11. “What are your Paternity Leave arrangements?
(I am not a man, and probably not going to have any more children, but how they address paternity leave shows me their values. To be equitable to women, they need to be equitable to men as well in non-traditional ways and this supports that equity).”

12. “How many primary carers do you have in executive leadership positions?”

💡 Wondering why this matters to applicants? Find out by downloading our easy-to-read and actionable report, Six Pressing Reasons to Update Your Parental Leave Policy.

Six pressing reasons to improve your parental leave policy
13. “If you were to be interviewed again for your role, what would be the questions you wished you asked?
[In other words], in hindsight, what would have or made your decision easier to stay/agree to join the company.”

14. “Can you [the interviewer] tell me if you plan to stay with this business for the next three+ years and why?
Note: I’d adjust the number of years according to the average retention of the business and target a little over their average.”

15. “What steps has your company taken to learn from outgoing staff in order to improve on the experience staff have within your company?”

16. “What would you want the children in your life to say or think about the company you work for?”

Do you know what makes your company a good, bad, or great employer for women and marginalized groups, and how can you improve? 

Our specialized engagement survey makes it quick and easy to find out by expertly raising the voices of marginalized groups already in your organisation

17. “What is the workplace culture like? Why did the last three people leave?”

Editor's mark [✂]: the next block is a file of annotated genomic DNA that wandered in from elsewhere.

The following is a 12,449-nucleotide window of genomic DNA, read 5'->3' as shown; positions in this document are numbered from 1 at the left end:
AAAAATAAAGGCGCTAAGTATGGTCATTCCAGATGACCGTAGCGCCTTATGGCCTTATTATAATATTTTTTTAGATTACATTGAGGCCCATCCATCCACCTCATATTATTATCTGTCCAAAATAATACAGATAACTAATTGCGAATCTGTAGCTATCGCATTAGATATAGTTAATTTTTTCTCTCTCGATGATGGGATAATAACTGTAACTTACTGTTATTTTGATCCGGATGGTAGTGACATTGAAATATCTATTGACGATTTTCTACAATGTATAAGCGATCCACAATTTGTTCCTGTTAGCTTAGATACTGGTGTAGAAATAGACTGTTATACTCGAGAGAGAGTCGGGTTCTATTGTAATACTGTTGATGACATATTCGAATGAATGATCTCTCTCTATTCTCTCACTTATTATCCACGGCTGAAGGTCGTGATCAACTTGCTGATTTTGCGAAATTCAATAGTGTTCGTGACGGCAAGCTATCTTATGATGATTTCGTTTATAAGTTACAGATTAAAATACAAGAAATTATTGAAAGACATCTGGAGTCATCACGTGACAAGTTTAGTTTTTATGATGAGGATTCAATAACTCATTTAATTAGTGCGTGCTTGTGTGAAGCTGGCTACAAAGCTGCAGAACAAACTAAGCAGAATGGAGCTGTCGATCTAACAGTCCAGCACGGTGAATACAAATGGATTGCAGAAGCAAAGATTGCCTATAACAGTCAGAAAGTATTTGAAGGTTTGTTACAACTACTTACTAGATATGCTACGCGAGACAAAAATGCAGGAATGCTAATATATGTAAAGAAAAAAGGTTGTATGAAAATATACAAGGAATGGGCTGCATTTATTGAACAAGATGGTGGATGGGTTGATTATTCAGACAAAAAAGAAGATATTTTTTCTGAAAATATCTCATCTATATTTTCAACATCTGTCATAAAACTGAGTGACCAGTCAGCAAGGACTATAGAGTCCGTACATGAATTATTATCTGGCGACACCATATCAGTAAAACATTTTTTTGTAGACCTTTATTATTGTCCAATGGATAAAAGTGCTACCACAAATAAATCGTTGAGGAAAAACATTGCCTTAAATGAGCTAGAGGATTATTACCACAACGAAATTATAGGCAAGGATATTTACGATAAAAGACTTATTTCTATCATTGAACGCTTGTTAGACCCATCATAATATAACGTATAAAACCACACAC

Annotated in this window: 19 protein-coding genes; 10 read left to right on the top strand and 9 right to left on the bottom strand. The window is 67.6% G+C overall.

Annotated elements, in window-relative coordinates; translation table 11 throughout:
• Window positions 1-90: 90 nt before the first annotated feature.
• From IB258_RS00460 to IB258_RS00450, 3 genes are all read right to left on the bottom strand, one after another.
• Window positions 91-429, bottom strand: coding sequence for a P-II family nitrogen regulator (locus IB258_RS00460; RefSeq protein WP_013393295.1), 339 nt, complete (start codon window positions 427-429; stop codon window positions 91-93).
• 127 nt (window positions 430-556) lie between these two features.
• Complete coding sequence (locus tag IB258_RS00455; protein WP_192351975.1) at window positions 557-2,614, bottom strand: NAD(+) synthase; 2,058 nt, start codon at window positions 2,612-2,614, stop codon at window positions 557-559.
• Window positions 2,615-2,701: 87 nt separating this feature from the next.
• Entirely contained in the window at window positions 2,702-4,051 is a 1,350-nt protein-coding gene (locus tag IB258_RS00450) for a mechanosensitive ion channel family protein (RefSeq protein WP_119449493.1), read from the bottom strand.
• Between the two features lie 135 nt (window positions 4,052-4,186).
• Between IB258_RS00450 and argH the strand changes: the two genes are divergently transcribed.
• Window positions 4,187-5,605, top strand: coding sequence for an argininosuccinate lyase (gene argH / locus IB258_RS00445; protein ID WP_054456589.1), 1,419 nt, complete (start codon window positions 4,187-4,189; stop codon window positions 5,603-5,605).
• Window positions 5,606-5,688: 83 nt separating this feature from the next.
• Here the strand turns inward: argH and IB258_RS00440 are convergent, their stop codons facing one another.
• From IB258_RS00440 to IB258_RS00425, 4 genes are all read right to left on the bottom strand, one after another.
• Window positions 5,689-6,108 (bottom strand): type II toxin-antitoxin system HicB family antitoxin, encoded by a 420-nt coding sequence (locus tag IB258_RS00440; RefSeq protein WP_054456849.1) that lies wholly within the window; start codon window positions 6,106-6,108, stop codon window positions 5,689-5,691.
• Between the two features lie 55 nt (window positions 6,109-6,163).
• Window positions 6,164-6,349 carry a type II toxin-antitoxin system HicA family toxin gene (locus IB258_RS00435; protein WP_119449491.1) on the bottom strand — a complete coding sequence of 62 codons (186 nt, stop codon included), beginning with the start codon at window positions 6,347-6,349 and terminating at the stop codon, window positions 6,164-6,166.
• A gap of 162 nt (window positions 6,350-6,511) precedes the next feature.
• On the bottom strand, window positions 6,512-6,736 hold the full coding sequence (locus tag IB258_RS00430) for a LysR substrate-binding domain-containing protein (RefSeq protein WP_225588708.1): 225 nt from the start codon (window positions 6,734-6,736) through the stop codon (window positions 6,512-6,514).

18. “Can you describe how your workplace is flexible, and how can it accommodate a neuroatypical worker?”

19. “What has been a challenge recently, for example, within the past one year. How was it resolved or if ongoing, how is it progressing?”

20. “What is holding you back from having more diversity- beyond gender on your senior leadership team?”

Help your hiring teams provide the right answers, in the right way  

Hiring teams play a crucial part in any diversity strategy, which is why it’s vital they’re equipped with the latest DEI knowledge and practices. 

Leading employers get it and are preparing both internal and external hiring teams formally with WORK180’s Gender Equity Sourcing Accreditation.

WORK180's Gender Equity Sourcing Accreditation badge

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About the Author

Sophie Main is WORK180's Brand and Content Manager, with a background in business improvement and a determination to make the working world a better place. She regularly collaborates with diversity, equity, and inclusion (DEI) experts to create content that will help companies support the careers of all women.